I would venture to say that almost every human created system, software or otherwise, can be found to imitate nature in one way or another. Especially complicated systems, such as living systems, are frequently chosen models imitated by modern digital computer technology.
In living systems, there are requirements that must be met in order for the system to continue to exist as a living system. Take animal life for example: what must an animal have to live? food, water, air, etc. Some would say shelter as well. What if you had to choose among the things an animal must have to live and prioritize them? In other words, if you could only deliver the “must haves” one at a time, which would be first?
To me the obvious answer is air for the living animal. Without air, food and water become largely unnecessary. Air is the number 1 priority for a living animal system.
Once priority 1 is met, other priorities can begin to be met as nothing else is more important than air for the living animal. Next on this list is probably water followed by food. Now, you analysts and engineers are probably competing with each other on who can develop the longest list of needs. That’s very good.
Here’s what we need to do with that list – force rank each individual item with a priority. Yes, the most important things to the goal of the living animal is usually to continue living so, let us make sure that those things that are directly related to the goal come first.
In a software system, there are many features, many functions and many moving parts which must be designed, developed, tested, integrated, documented and deployed in order to deliver the system as envisioned by the designers. Interestingly, many designers tend to have holistic attitudes about the completeness of their vision. This is a good thing. Unfortunately, the reality of limited resources when constructing a software system come to bear as an in-congruent reality that must be dealt with.
While the desire of the designer and other specifiers of requirements is to have all that they desire delivered immediately without error, the reality is that this usually never happens. It is generally because the designers and specifiers have little to no experience in the actual means or process of software construction. This too can be a good thing.
A software system is an expression of logic, reason and art that is intended as a tool to be used to accomplish one or more goals. In the context of business software, this is usually to make some information management process easier or more efficient. In the process of software system construction, as in the process of the construction of many other things, unexpected conditions present themselves. These unexpected conditions consume resources, the resources intended for the construction of desired features and functions. In a world of limited resources, one must choose how the resources will be consumed by what will get done and not consumed by what will not get done. These choices are driven by the system essential goals – the purpose of the system and the reason for its existence.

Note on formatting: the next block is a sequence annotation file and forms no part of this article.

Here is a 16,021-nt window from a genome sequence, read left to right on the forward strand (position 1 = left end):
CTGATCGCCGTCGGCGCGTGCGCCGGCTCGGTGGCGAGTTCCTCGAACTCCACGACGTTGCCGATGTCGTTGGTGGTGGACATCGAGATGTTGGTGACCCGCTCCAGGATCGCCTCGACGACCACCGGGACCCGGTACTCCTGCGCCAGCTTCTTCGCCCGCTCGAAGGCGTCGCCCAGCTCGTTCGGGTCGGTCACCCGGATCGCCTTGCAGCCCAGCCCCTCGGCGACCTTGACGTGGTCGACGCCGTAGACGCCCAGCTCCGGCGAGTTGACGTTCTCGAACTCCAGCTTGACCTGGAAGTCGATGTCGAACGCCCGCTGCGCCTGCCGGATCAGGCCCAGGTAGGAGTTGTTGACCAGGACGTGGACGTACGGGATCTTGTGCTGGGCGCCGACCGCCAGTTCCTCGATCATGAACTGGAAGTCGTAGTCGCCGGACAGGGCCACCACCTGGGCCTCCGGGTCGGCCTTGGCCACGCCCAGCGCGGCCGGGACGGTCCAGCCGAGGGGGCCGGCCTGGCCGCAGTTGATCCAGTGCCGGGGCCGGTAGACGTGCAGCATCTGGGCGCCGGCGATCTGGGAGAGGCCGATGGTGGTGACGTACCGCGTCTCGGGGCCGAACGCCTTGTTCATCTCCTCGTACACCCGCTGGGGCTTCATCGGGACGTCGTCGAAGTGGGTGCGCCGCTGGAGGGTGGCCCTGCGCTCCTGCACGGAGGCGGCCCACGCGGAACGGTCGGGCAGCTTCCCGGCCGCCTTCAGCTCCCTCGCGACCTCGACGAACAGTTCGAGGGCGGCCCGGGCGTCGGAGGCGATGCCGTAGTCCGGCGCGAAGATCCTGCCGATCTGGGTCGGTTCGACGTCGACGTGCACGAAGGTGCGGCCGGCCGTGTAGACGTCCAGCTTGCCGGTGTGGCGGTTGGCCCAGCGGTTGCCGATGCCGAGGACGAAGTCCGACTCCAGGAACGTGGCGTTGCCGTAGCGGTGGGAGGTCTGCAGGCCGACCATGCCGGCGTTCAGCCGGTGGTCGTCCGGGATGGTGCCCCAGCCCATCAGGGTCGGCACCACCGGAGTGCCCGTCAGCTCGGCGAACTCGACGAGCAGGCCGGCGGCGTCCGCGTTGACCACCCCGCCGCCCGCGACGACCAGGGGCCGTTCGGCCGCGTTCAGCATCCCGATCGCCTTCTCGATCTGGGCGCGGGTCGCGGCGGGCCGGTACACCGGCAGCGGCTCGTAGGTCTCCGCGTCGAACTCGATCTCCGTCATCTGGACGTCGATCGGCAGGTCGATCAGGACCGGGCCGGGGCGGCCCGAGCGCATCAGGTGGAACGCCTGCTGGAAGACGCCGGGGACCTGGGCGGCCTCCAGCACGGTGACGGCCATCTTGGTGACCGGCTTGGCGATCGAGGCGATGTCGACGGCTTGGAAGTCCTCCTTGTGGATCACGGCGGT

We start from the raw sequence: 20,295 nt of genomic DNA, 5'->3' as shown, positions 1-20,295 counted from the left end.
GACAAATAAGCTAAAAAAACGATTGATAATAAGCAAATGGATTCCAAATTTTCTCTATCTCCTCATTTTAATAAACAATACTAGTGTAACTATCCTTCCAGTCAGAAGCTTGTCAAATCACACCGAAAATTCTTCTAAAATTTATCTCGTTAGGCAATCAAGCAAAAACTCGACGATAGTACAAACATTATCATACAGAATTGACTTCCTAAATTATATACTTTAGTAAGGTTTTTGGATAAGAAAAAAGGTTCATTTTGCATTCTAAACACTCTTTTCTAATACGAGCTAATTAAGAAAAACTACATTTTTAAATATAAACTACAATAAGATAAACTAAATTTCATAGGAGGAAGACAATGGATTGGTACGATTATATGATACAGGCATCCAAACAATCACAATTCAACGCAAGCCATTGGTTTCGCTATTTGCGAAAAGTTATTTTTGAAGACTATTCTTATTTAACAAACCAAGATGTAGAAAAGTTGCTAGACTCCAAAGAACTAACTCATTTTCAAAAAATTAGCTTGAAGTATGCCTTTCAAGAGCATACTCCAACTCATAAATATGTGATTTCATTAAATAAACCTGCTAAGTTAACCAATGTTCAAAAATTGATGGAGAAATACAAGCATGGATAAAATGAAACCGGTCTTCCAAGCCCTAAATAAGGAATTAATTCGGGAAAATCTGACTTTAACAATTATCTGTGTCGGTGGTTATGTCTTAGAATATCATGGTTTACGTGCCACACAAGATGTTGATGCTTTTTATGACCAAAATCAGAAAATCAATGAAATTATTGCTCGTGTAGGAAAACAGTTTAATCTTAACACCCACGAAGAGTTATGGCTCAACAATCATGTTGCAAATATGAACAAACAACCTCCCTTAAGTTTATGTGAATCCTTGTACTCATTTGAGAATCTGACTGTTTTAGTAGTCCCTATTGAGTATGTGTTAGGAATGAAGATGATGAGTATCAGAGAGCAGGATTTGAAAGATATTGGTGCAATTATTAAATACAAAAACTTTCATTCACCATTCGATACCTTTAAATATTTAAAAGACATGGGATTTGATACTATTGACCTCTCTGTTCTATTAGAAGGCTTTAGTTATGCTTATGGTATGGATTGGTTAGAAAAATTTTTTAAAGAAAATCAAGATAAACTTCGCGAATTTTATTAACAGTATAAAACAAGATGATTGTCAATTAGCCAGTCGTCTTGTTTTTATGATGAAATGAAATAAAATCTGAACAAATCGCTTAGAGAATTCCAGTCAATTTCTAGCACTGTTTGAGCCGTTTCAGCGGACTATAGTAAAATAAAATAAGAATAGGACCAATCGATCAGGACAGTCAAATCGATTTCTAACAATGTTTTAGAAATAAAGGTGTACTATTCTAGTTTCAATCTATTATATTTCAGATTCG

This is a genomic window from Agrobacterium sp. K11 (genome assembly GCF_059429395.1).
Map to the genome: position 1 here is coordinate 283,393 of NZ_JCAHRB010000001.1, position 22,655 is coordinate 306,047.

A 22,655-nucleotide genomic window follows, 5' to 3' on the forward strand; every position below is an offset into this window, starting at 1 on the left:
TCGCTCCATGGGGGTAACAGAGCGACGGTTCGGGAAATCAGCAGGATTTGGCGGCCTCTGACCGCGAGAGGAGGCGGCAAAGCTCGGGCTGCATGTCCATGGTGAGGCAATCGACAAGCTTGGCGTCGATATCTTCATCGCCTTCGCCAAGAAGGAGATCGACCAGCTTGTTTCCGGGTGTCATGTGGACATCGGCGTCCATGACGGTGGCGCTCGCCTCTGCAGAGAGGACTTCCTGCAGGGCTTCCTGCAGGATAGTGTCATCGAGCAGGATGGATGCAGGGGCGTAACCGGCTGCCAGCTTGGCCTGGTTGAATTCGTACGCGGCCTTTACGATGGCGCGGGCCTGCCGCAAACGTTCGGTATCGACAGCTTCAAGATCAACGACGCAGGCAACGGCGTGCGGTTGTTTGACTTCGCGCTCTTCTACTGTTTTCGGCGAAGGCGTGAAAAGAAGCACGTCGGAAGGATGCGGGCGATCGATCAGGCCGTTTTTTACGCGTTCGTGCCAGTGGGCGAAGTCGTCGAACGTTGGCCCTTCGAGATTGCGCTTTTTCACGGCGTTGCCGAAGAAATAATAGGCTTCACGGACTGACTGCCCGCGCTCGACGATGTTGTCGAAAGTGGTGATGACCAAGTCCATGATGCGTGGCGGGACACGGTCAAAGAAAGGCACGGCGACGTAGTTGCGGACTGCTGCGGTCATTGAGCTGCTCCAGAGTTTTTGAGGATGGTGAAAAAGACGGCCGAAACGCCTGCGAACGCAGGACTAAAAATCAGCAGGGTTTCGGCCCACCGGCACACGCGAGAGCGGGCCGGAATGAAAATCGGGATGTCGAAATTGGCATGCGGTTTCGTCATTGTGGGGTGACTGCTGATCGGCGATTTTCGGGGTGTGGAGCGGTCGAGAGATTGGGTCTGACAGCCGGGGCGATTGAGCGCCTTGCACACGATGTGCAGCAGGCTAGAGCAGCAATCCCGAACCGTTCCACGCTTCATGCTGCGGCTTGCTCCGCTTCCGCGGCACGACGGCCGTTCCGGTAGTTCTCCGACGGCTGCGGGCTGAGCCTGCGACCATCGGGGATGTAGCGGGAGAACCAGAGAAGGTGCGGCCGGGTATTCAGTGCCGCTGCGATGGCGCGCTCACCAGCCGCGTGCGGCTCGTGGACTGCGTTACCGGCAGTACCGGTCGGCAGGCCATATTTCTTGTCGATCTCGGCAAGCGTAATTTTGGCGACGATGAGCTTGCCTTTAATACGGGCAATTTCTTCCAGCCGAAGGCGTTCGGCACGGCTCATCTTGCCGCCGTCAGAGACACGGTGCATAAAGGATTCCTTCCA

Forced ranking is a business tool for managing limited resources. This becomes especially useful in software projects for scheduling features and functions, prioritizing bugs, scheduling resources for work activities, selecting infrastructure and organizing testing and deployment activities.
All forced ranking of business requirements must be business driven. Business decisions led to the project to create the software system. The software system is a business tool. The leaders of the business and the project are ultimately responsible for communicating to the team performing software construction what they want built first, second and so on.
This process of forced ranking certainly is not new or unfamiliar to many. This process is integrated into several modern “Agile” methodologies namely Scrum, which incorporates forced ranking into the “backlog grooming” process. It is also incorporated indirectly in the “minimum viable product” or MVP concept.
The benefits of forced ranking are largely for helping to manage limited resources towards achieving the essential parts of a system to meet primary goals. To begin a forced ranking exercise, one must consider what the system is, who it is for and what is absolutely necessary for the system to exist. Once this is known, we can consider the living animal system as a model and determine which feature and functions constitute the “air” which are the “water” and which fall under food, shelter, etc.
A software system is a human art form which imitates nature. The development of these systems mimic evolutionary processes in interesting ways. Very few natural systems are all or nothing, most come down to some and most, many and few, or first and last.
Software requirements and construction is not all or nothing. Software is some now, some later, some more later. We must be able to know what is essential and what is not so that we can create a viable start on which to evolve capability. This is how software is made.